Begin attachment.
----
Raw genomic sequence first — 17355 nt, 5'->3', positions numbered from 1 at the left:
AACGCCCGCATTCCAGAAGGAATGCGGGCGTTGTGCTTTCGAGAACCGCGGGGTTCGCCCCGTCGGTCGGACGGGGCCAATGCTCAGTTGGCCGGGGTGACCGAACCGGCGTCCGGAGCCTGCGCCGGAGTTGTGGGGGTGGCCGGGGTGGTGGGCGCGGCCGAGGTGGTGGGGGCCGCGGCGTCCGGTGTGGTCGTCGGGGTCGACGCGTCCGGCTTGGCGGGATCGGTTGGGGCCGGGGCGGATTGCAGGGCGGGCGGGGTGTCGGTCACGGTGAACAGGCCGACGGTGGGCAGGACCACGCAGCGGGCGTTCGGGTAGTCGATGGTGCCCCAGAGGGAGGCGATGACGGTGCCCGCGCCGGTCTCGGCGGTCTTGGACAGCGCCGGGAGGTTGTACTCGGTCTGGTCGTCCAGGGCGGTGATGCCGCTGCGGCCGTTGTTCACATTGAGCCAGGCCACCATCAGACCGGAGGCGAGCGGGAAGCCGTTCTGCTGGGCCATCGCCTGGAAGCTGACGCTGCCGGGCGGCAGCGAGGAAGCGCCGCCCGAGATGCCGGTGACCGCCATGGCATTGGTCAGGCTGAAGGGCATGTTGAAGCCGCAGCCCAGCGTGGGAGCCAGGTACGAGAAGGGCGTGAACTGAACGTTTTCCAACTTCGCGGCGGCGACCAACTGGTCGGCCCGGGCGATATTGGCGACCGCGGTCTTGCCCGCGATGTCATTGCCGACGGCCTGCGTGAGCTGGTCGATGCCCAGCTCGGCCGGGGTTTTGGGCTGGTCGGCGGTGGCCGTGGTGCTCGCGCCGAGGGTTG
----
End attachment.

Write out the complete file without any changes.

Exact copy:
Raw genomic sequence first — 17355 nt, 5'->3', positions numbered from 1 at the left:
AACGCCCGCATTCCAGAAGGAATGCGGGCGTTGTGCTTTCGAGAACCGCGGGGTTCGCCCCGTCGGTCGGACGGGGCCAATGCTCAGTTGGCCGGGGTGACCGAACCGGCGTCCGGAGCCTGCGCCGGAGTTGTGGGGGTGGCCGGGGTGGTGGGCGCGGCCGAGGTGGTGGGGGCCGCGGCGTCCGGTGTGGTCGTCGGGGTCGACGCGTCCGGCTTGGCGGGATCGGTTGGGGCCGGGGCGGATTGCAGGGCGGGCGGGGTGTCGGTCACGGTGAACAGGCCGACGGTGGGCAGGACCACGCAGCGGGCGTTCGGGTAGTCGATGGTGCCCCAGAGGGAGGCGATGACGGTGCCCGCGCCGGTCTCGGCGGTCTTGGACAGCGCCGGGAGGTTGTACTCGGTCTGGTCGTCCAGGGCGGTGATGCCGCTGCGGCCGTTGTTCACATTGAGCCAGGCCACCATCAGACCGGAGGCGAGCGGGAAGCCGTTCTGCTGGGCCATCGCCTGGAAGCTGACGCTGCCGGGCGGCAGCGAGGAAGCGCCGCCCGAGATGCCGGTGACCGCCATGGCATTGGTCAGGCTGAAGGGCATGTTGAAGCCGCAGCCCAGCGTGGGAGCCAGGTACGAGAAGGGCGTGAACTGAACGTTTTCCAACTTCGCGGCGGCGACCAACTGGTCGGCCCGGGCGATATTGGCGACCGCGGTCTTGCCCGCGATGTCATTGCCGACGGCCTGCGTGAGCTGGTCGATGCCCAGCTCGGCCGGGGTTTTGGGCTGGTCGGCGGTGGCCGTGGTGCTCGCGCCGAGGGTTG